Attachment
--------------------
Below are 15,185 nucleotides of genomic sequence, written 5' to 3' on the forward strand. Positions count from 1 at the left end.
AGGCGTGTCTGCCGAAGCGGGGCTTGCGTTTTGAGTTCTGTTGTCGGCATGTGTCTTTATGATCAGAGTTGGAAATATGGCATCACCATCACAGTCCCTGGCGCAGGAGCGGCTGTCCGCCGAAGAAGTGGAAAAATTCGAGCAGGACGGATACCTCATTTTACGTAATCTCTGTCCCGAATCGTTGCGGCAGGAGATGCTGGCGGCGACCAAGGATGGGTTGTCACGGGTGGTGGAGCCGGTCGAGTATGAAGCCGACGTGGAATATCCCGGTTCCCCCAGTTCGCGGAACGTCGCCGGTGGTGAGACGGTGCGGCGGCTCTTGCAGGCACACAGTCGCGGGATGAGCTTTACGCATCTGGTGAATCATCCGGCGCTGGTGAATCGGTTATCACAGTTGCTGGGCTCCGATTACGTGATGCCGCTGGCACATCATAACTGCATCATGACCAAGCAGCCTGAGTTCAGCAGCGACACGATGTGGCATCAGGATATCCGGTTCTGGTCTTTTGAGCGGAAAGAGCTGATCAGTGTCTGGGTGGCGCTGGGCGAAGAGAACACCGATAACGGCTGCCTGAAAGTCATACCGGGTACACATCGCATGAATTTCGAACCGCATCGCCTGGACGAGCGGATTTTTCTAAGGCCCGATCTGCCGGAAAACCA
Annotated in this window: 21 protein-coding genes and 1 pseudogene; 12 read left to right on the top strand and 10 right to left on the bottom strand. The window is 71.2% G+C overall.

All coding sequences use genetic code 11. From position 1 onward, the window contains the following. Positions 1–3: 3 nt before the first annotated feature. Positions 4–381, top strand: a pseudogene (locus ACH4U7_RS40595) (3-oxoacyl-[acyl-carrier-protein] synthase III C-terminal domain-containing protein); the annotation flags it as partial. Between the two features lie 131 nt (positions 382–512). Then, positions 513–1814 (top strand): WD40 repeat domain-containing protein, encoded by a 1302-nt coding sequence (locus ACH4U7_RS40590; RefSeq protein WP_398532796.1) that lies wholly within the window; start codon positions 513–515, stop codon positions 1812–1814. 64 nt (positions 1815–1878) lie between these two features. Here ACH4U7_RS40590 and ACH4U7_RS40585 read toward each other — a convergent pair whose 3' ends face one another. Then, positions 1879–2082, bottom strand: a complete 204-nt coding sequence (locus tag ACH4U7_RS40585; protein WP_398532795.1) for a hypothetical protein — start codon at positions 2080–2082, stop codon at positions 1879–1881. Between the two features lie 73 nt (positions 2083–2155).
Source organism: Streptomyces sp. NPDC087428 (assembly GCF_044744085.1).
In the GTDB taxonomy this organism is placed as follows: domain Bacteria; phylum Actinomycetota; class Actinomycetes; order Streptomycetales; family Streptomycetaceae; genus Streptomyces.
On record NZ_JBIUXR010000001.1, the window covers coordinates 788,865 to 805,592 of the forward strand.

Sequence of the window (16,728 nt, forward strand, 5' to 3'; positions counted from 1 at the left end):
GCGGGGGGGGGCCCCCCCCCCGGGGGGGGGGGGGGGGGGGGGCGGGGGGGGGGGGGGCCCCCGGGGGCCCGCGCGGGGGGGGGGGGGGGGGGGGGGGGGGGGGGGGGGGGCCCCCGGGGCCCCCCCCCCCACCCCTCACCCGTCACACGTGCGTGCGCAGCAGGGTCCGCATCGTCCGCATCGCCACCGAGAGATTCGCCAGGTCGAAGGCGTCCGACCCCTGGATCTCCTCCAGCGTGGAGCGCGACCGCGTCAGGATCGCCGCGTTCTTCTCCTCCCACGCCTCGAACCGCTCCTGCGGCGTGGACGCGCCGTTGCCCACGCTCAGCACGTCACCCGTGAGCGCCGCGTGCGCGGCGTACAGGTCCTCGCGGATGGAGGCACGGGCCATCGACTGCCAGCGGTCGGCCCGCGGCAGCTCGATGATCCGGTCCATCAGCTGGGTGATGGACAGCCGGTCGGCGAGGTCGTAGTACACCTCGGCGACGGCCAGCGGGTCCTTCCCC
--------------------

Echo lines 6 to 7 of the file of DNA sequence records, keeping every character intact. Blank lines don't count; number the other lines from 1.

In the GTDB taxonomy this organism is placed as follows: domain Bacteria; phylum Actinomycetota; class Actinomycetes; order Streptomycetales; family Streptomycetaceae; genus Streptomyces.
On record NZ_JBIUXR010000001.1, the window covers coordinates 788,865 to 805,592 of the forward strand.